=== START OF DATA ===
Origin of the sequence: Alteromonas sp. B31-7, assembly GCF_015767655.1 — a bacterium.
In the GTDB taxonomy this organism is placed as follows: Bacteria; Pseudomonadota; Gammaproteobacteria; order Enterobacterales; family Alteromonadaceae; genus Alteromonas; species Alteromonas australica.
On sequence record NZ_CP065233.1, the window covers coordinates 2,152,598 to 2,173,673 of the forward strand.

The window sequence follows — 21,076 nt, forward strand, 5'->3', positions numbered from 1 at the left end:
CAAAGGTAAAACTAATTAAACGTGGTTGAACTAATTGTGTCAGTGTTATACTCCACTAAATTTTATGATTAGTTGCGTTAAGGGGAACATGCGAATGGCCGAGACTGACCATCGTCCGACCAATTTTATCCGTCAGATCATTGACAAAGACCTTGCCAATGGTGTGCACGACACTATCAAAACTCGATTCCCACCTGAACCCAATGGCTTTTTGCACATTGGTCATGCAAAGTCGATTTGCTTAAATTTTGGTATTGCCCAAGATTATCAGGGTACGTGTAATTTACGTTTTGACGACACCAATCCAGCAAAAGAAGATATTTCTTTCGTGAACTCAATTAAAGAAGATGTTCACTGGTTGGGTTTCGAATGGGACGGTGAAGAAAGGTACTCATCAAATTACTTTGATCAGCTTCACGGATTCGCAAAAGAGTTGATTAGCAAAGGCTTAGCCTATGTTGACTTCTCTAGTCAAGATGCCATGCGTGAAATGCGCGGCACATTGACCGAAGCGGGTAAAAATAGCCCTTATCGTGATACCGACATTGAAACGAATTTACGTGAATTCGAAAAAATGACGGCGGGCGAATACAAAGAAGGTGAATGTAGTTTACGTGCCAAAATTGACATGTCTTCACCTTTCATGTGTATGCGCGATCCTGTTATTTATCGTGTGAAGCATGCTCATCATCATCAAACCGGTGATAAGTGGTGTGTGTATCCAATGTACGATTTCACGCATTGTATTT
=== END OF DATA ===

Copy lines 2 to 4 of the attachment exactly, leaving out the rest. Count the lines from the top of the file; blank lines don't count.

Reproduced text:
In the GTDB taxonomy this organism is placed as follows: Bacteria; Pseudomonadota; Gammaproteobacteria; order Enterobacterales; family Alteromonadaceae; genus Alteromonas; species Alteromonas australica.
On sequence record NZ_CP065233.1, the window covers coordinates 2,152,598 to 2,173,673 of the forward strand.

The window sequence follows — 21,076 nt, forward strand, 5'->3', positions numbered from 1 at the left end: